The King is Dead

The King is Dead : Struggles for Power in King Arthur's Court

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The nation is divided. The Saxons are coming.

King Arthur is dead. Now, more than ever, Britain needs a ruler who can unite the kingdom, but who will take the crown? Players work behind the scenes, marshalling their limited resources to give power to competing factions and gain influence within their ranks. Players owe loyalty only to themselves, and are free to shift their allegiances as they see fit. Whoever has the most influence over the strongest faction will take the crown. But be careful - too much infighting will give the Saxons an opening and put the entire nation at risk.
The King is Dead is a board game of politics and power struggles in Arthurian Britain which works equally well with 2, 3 or 4 players.
With rules that can be learned in 10 minutes, this is a game of reading your opponent and holding your nerve, where competition for allegiance only increases your options.
Stake your claim to the throne and remember: it's not the power you wield that defines a great leader, it's how you use it.
Contents: Map of Britain, 40 Cards, 63 Wooden Pieces, 32 Counters, Cloth Draw Bag, Rule Booklet, Mordred Expansion
2-4 Players
Playing time: 30-45 minutes
Ages: 12+
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Product details

  • Game
  • 216 x 279 x 50mm | 627g
  • Osprey Publishing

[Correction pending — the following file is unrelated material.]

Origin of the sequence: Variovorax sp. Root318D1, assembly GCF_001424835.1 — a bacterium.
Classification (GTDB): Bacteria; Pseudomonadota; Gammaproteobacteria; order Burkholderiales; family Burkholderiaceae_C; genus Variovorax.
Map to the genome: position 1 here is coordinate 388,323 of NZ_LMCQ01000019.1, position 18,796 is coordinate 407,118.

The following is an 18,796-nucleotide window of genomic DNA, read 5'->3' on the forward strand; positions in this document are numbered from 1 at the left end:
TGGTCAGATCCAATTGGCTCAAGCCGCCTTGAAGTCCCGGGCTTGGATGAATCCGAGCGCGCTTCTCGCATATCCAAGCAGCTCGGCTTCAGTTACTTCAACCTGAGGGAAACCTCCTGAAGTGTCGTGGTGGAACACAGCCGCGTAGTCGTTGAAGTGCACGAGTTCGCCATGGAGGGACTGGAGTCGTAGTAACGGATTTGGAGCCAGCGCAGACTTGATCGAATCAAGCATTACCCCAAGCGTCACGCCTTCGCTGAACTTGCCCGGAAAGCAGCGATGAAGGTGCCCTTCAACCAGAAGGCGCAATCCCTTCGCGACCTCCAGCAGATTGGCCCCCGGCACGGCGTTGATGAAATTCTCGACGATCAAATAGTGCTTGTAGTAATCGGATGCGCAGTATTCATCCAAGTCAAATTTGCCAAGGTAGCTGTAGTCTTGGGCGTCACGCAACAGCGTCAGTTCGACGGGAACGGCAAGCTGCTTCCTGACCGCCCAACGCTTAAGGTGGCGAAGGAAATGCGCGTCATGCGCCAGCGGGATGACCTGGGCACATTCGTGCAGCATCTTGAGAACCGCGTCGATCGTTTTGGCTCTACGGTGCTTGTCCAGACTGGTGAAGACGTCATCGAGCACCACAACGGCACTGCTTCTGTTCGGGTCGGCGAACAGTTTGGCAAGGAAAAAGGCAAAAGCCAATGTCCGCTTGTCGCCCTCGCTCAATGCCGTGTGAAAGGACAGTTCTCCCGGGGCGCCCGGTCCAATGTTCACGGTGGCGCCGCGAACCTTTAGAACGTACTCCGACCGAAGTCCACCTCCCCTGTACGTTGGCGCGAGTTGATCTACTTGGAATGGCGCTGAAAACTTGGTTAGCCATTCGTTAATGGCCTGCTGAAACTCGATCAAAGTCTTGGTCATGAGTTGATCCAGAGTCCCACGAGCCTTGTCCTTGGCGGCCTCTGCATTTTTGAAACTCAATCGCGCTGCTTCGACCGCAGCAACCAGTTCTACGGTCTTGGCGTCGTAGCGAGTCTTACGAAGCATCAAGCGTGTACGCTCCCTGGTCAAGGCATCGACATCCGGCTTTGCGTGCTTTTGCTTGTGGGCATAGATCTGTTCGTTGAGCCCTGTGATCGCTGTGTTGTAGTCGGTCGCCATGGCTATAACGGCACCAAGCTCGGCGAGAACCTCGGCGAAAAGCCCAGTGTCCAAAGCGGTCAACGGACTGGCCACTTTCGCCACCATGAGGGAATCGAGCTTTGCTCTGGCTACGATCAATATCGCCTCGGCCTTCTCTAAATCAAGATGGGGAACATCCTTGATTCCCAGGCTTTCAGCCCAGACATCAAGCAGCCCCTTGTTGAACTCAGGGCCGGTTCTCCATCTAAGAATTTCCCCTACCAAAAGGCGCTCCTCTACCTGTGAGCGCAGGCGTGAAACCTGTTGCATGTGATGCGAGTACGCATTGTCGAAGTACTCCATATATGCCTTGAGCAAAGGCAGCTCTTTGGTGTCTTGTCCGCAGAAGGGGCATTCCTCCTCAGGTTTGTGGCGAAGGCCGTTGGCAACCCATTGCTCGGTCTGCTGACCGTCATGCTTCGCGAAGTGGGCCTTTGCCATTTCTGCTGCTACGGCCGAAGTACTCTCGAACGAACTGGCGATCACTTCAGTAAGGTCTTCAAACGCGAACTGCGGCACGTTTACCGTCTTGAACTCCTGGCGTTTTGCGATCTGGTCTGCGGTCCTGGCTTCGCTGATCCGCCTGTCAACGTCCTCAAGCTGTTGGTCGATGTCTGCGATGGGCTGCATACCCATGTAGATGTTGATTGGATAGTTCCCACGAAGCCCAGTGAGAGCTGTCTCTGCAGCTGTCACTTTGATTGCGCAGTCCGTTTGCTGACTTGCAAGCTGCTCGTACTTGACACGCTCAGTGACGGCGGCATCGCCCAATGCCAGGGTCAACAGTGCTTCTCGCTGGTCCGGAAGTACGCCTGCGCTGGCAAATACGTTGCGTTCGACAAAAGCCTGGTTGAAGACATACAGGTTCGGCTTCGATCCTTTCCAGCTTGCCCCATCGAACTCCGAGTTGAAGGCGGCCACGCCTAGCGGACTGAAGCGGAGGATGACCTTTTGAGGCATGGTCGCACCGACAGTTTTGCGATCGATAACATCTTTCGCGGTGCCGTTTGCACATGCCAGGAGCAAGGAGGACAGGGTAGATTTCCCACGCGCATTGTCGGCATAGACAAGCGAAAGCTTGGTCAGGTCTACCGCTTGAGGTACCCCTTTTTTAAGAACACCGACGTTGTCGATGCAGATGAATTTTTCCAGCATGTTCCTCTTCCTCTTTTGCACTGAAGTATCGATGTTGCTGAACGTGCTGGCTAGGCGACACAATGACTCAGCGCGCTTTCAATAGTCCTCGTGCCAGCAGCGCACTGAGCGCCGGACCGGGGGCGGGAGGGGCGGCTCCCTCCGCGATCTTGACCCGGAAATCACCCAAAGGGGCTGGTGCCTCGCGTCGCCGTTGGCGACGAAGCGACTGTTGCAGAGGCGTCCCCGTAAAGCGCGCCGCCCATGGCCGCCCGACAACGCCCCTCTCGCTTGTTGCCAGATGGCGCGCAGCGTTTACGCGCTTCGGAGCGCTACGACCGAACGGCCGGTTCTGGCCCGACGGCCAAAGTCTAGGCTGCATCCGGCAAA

• New York, United Kingdom
  • English
  • 23 b/w
  • 1472813936
  • 9781472813930
  • 158,822

Table of contents

A4 book style box A3 game board 36 Cards Rule Sheet 1 page of counters Wooden faction markers
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Review quote

"If you like area control and high strategy, The King is Dead is a must play." - Rob Fenimore, Geek Girl Authority
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About Peer Sylvester

Peer Sylvester started his career in boardgaming quite early, because his dad needed an opponent in chess. In third grade he wanted to become a professional chess player. Instead he turned out to become a teacher for math and chemistry. He designs boardgames in his spare time and also writes about games on his blog.

Peter Dennis was born in 1950. Inspired by contemporary magazines such as Look and Learn he studied illustration at Liverpool Art College. Peter has since contributed to hundreds of books, predominantly on historical subjects, including many Osprey titles.
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Rating details

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